How to Kick Plants

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September 14, 2012 by The Citron Review

by Tom Emanny

 

You need the right shoes.
Avoid nylon space boots and leather.
Cotton and canvas are best,
fabrics that accept sap stains and burrs,
and will carry them like scars
for at least a few months,
fresh that first late weeknight in a nameless sports bar
with the curious black kid composing music in an undershirt
and the barkeep who thinks about new jokes when he goes home,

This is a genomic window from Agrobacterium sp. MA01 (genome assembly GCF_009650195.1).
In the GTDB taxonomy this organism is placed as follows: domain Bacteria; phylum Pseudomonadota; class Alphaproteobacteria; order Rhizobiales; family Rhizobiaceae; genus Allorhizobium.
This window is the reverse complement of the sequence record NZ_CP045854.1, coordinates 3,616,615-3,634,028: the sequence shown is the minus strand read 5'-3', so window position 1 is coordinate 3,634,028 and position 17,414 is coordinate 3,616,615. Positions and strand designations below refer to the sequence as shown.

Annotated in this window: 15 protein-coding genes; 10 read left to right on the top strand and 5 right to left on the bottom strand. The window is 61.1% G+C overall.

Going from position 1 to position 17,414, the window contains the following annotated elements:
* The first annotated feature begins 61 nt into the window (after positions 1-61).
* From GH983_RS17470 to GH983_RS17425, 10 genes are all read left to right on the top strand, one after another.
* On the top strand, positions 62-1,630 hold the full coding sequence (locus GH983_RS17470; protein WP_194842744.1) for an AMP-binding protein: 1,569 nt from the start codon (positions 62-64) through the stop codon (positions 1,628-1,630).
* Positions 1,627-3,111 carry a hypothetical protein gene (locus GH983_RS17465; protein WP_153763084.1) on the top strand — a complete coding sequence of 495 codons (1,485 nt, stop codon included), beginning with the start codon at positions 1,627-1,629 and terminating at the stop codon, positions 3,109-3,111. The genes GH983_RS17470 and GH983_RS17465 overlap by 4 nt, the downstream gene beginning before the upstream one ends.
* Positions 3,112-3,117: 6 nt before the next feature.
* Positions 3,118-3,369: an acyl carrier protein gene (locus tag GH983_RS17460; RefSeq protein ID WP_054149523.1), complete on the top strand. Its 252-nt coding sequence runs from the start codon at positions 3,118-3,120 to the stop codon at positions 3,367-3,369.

later dried, stale, persistent.

You need the right plants.
Take a long walk instead of heading home.
Look down at your feet;
get them ready, like spearing bulls.
Look also to the sides, at medians and gardens.
The plants you seek are fibrous and succulent,
offering some resistance, but not too much.
The best will have large ripe seedpods, adding
weight.

In fact, you don’t need to find out on the bus that she started seeing someone else.

And you can wait for them to pass,
the would-be audience of hooded youth
furtively scaling things no one cares if they enter.

Now, kick! Now see
what a beautiful thing is happening,
see those waiting seeds
explode into the streetlight air.

 

Tom Emanny currently lives and studies in the San Francisco Bay Area. His work has previously appeared in The Houston Literary Review.

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